This all was very vivid for me at the time because his friend and American Zoetrope partner George Lucas documented the trip in “Filmmaker: A Diary by George Lucas.” I didn’t see Lucas’s film then, but there was an edited featurette that I saw many times. I have a very strong memory of Coppola saying in the featurette that he imagined a day when each town could have its very own film crew. As a teenager making my little Super-8 films, I found this incredibly inspiring. Here was this freewheeling traveling carnival, experimenting and improvising as they rambled from town to town. They were young and cool cinematic hippies challenging the “man” (Hollywood). Coppola even had a beard--just like Jerry Rubin! I would have given anything to be riding in that caravan.
If I had been able to see the whole “Filmmaker” I would have seen a very different portrait of Coppola. He was no hippie—he was a hot-head born to be pissed off. He fought with Shirley Knight, and raged against a DGA spokesman on the phone, escalating a demand for another AD to a world-level crisis and a potential end to all hope for the future of American cinema.
Another thing I didn’t know was that Coppola started out by bankrolling “The Rain People” himself with his Hollywood-earned loot. As he told Lucas: “I was acting very irresponsibly. I was committing all my personal money, with no guarantee that we were going to make the film. So I stood to lose everything. It’s not too much because I figure if you’re not willing to risk some money when you’re young, then you’re certainly not going to ever risk anything in the years that follow.” I know that Warner Brothers did ultimately step in to provide financing, but I’m not sure if Coppola got any of his investment back.
Today “The Rain People” would be called a Sundance film and of course it would have premiered there and Sony Classics would have brought it out. Instead it was released by a studio that didn’t understand or care about it and basically dumped it. That year, Coppola and Lucas set up their own company, American Zoetrope, to make studio films to pay for riskier fare. Unfortunately, the first one, Lucas’s “THX-1138” was a flop and Coppola was left $300,000 in debt. This would become a recurring pattern in his career: bold and expensive ventures followed by devastating financial ruin. In this particular situation, Coppola bailed himself out by making a film called “The Godfather.”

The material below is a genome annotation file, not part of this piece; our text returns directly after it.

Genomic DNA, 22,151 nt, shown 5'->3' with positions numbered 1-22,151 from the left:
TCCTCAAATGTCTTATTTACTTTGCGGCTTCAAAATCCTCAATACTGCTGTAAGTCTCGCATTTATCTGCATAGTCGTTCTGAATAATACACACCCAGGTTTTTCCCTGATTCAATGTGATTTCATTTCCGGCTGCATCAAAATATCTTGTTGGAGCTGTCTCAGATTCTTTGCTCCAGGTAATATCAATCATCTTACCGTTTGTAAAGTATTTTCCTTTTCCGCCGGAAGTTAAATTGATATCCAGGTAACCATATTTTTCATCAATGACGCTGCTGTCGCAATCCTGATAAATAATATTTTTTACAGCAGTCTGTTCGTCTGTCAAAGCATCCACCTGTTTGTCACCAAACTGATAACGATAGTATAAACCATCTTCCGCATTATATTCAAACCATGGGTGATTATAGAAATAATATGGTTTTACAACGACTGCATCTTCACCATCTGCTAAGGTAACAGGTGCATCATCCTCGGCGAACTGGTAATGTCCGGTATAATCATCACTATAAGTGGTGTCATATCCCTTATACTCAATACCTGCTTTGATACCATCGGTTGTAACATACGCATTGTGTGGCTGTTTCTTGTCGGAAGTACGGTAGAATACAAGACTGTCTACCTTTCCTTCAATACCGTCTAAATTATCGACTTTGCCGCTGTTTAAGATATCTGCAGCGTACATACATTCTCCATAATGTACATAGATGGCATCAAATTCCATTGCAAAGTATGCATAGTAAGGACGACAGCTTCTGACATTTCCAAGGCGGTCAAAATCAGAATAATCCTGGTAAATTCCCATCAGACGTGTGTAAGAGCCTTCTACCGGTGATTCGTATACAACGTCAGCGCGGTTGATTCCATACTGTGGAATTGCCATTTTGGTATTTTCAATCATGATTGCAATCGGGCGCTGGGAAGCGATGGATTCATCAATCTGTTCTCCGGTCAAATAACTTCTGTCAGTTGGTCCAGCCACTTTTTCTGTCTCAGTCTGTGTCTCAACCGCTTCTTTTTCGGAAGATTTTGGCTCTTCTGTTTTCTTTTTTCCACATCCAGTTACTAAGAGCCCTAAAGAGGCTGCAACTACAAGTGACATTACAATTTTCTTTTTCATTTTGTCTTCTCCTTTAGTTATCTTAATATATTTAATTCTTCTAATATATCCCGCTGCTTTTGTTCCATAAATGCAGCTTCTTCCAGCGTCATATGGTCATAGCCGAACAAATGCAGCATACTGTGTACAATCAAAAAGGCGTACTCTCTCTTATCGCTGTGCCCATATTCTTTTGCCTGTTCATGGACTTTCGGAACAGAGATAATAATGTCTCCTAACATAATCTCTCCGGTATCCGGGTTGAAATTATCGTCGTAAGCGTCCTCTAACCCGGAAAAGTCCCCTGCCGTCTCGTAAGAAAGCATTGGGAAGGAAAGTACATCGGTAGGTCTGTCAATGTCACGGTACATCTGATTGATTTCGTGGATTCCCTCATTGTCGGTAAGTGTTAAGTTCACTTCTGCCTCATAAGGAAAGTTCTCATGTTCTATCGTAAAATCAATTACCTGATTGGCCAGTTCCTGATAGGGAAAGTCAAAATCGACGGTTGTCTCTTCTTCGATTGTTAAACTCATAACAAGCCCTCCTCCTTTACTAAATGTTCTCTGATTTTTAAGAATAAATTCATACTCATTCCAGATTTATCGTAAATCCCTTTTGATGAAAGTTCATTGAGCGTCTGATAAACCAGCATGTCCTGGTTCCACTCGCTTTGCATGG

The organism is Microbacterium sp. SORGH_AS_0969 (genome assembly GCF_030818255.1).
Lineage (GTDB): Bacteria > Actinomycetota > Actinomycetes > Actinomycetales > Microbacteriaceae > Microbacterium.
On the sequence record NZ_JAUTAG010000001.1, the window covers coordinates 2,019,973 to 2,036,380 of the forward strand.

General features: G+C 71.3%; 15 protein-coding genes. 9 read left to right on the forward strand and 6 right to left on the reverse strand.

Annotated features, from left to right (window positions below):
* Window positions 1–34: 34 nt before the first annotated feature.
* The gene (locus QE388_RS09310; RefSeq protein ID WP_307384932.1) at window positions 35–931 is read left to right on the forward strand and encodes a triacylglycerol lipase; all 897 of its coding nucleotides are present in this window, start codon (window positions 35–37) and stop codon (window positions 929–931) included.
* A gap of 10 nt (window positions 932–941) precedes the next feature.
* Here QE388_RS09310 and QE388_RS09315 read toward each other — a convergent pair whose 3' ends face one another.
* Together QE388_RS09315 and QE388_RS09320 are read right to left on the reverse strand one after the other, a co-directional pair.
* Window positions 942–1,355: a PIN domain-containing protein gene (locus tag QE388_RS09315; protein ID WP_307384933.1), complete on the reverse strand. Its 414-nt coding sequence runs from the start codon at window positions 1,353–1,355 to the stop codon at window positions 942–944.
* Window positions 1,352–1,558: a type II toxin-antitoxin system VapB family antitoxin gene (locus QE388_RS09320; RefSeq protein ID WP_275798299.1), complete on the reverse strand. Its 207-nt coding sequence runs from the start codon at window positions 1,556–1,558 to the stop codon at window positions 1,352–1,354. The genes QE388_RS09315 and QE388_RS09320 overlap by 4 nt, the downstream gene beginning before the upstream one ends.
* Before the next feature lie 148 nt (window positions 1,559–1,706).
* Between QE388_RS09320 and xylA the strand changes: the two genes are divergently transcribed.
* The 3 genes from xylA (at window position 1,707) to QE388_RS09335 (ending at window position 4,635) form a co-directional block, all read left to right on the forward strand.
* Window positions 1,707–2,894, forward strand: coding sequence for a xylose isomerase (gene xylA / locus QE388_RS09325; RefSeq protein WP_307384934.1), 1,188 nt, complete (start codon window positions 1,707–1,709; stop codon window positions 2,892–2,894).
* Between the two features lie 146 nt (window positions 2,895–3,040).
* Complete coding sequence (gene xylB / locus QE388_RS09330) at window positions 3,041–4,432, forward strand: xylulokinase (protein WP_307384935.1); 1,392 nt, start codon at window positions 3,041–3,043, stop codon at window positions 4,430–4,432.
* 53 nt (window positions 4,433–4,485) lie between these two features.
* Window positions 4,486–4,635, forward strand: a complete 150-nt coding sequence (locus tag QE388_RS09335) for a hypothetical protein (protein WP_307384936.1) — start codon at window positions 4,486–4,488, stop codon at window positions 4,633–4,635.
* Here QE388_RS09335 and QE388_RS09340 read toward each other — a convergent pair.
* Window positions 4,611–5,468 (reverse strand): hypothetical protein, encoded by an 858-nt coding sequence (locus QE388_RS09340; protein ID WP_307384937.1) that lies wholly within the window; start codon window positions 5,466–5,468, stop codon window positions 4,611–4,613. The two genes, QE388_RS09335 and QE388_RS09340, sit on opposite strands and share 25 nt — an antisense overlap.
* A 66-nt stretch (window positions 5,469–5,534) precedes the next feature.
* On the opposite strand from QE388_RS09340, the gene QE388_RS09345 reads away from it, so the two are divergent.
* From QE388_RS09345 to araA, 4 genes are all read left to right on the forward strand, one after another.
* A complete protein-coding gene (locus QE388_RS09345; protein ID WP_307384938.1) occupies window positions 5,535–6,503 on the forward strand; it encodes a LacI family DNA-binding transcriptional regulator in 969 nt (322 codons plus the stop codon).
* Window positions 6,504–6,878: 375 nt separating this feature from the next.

Years later, in 1989, I was working as unit publicist for the New York shooting of “The Godfather: Part III.” The production set up for a few days on Elizabeth Street in Little Italy, to film the sequence involving the shooting of Joe Mantegna’s character, Joey Zaza. Coppola spent most of the time holed in his much-publicized Silverfish, a huge trailer rigged up with computers, monitors, and assorted high-tech sound and video gear. From the outside, the Silverfish looked like the kind of Greyhound bus you’d find in Oz and inside was Francis the Wizard with all his gadgets. It was state-of-the-art 1989-- I remember the stacks of countless Hi-8 Video cartridges. While the crew was sitting around in the usual torpor of movie sets, Francis was working furiously in the Silverfish. He wrote interstitial scenes to help the actors better understand how they got from the last scene in the script to the one they were about to do. He actually edited the film using video, something I had never seen before. And he plotted ways to keep people on their toes during the shooting. As we were getting close to the big moment, when Mantegna’s character got his, there was supposed to be one final rehearsal. But Coppola had the special effects guys make the actual killing happen in the rehearsal, without telling the actors, thus adding actual surprise and giving the scene more immediacy. He also had a thing about talking to the extras, giving them little backstories. Everything was important to him. Despite all doing all this stuff, Francis somehow found time to explain the Silverfish technology and tell me some great stories.